JOHANNESBURG — A rhino breeder in South Africa is planning an online auction of rhino horn, capitalizing on a court ruling that opened the way to domestic trade despite an international ban that was imposed to curb widespread poaching.
The online sale of rhino horn belonging to breeder John Hume will happen Aug. 21-24 and revenue will be used to “further fund the breeding and protection of rhinos,” according to an auction website . Van’s, a Pretoria-based auction house, is overseeing the sale and a “physical” auction will occur on Sept. 19, it said.
Rhino breeders believe poaching would be undercut by a regulated trade in rhino horn, though critics say trade will spur poaching that has occurred at record levels in the past decade. Poachers killed 1,054 rhinos in South Africa last year, a 10 per cent drop from 2015, according to the government. By some estimates, South Africa has nearly 20,000 rhinos, representing 80 per cent of Africa’s population. Asia has several rhino species, including two that are critically endangered.
Hume has more than 1,500 rhinos on his ranch and spends over $170,000 monthly on security for the animals, in addition to veterinary costs, salaries and other expenses, the auction website said.
“Each rhino’s horn is safely and regularly trimmed by a veterinarian and capture team to prevent poachers from harming them,” it said, adding that Hume has a stockpile of more than 6 tons of rhino horn.
Hume plans to sell half a ton of rhino horn in the upcoming auction, reported TimesLIVE, a South African news website.
This year, South Africa’s constitutional Court rejected a government appeal to preserve a 2009 ban on the domestic trade, which was imposed as rhino poaching accelerated in response to growing demand for horns in parts of Asia, especially Vietnam.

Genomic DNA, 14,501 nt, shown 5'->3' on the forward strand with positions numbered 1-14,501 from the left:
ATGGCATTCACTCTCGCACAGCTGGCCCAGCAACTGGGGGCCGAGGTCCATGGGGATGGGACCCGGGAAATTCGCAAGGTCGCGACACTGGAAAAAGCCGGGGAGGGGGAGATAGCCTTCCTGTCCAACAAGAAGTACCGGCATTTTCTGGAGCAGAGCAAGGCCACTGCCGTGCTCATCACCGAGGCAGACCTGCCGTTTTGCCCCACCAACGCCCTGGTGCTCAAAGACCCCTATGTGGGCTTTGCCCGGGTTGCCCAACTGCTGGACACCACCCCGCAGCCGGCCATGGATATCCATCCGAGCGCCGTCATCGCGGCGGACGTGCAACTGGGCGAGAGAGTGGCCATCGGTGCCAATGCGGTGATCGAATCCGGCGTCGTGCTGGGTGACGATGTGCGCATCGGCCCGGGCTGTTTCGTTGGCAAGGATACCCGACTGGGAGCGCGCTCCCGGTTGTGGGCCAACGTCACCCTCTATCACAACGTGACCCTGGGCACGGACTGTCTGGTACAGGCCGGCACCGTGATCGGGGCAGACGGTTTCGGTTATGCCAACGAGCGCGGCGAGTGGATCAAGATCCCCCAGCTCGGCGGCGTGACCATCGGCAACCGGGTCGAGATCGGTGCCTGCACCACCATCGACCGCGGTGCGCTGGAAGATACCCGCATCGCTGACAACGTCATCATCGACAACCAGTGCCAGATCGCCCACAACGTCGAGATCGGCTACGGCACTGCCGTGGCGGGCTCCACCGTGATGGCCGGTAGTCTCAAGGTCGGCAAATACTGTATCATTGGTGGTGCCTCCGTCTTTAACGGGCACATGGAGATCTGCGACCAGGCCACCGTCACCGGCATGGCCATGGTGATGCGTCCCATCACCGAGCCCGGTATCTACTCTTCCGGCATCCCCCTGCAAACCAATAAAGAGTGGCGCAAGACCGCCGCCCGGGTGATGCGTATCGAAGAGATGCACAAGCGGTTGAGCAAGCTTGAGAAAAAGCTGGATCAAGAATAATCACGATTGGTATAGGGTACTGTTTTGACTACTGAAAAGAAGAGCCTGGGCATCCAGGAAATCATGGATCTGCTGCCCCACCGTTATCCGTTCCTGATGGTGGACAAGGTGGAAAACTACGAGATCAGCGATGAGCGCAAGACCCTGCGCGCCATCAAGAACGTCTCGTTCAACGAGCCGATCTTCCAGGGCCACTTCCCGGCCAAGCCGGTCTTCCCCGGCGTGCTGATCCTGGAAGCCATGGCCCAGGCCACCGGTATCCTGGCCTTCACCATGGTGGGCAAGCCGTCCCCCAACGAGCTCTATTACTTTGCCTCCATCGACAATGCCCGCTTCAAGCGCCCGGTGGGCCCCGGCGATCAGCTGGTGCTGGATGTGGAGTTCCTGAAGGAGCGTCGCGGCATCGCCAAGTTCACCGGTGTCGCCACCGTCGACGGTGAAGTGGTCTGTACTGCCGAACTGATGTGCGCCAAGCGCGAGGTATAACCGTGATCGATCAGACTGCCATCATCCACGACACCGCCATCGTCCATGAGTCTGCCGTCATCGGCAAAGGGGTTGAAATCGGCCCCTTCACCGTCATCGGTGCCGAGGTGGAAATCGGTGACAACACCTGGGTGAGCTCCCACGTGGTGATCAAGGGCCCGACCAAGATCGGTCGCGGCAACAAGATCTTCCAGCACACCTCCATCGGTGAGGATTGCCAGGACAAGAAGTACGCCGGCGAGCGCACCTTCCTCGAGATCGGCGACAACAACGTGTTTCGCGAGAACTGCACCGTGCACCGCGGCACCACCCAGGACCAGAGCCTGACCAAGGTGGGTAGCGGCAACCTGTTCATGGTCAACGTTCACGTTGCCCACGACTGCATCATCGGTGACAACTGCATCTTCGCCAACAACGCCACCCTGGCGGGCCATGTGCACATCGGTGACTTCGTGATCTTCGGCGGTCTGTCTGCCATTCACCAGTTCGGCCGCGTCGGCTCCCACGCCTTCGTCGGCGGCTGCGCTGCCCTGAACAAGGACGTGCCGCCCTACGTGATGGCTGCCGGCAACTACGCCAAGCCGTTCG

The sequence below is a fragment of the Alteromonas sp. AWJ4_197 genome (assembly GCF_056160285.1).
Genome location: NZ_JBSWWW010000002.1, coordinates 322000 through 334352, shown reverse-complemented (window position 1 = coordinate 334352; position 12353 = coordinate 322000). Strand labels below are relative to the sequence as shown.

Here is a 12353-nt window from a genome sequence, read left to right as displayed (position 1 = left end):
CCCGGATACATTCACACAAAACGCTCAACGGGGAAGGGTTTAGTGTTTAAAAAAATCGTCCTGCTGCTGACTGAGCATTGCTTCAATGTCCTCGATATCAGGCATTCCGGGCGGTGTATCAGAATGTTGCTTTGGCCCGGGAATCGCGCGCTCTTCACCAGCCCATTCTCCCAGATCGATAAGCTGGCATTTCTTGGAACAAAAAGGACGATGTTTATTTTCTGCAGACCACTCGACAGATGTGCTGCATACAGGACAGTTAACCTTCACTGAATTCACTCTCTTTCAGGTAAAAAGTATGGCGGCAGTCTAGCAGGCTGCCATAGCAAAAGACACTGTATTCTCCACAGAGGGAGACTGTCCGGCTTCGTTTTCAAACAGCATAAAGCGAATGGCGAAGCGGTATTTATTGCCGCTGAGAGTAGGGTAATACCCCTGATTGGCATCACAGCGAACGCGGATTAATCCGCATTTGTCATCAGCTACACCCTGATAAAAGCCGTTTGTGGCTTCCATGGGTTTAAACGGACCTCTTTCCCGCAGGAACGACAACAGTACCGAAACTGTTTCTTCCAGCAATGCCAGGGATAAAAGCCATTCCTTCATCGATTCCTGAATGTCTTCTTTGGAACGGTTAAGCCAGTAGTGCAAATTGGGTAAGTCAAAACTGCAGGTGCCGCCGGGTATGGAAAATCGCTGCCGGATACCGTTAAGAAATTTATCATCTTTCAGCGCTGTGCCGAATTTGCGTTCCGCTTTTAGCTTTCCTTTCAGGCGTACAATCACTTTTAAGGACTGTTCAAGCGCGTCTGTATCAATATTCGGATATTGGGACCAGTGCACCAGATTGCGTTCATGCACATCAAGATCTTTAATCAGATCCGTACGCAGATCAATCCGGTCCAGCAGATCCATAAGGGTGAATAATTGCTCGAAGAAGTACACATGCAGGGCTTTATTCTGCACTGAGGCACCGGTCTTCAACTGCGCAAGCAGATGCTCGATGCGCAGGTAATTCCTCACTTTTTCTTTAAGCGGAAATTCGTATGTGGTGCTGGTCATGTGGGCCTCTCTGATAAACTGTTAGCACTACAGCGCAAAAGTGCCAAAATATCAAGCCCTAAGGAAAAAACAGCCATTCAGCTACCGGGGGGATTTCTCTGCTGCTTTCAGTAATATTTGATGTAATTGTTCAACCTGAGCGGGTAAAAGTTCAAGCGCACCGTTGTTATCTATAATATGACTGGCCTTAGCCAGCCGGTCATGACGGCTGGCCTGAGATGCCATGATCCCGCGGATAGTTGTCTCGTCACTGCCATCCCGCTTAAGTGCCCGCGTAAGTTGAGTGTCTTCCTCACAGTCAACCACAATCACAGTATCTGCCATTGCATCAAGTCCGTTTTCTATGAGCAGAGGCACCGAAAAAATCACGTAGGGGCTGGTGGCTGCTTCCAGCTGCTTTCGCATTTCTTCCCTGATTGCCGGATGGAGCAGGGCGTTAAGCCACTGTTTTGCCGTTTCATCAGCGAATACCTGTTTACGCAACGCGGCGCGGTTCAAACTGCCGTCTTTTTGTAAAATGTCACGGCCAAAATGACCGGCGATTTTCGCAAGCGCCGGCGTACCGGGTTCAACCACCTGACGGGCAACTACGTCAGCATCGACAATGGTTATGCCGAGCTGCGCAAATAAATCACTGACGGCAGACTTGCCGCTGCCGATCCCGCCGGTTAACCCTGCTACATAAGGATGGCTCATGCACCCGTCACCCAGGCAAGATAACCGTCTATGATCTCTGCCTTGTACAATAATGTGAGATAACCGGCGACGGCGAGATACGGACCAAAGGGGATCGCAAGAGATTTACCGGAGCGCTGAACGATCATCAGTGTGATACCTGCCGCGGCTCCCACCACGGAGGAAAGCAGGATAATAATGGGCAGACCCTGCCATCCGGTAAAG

An international ban has been in place since 1977.
Responding to setbacks in the courts, the South African government has drawn up draft regulations for a domestic trade and limited export of rhino horns. Those guidelines would allow a foreigner with permits to export “for personal purposes” a maximum of two rhino horns.
Opponents of a legal trade argue that any exported horns would be hard to monitor and likely would end up on the commercial market, defying global agreements to protect threatened rhino populations. They say legalization will spur poaching as illegally obtained horns are laundered into the legal market, similar to the exploitation of elephant ivory. Hume and other breeders counter that a trade ban has not worked and that alternative policies, including a legal market, should be pursued.
Some consumers of rhino horn believe it can cure illnesses if ingested in powder form, although there is no evidence that the horn, made of the same substance as human fingernails, has any medicinal value. Rhino horn is also seen by some buyers as a symbol of status and wealth.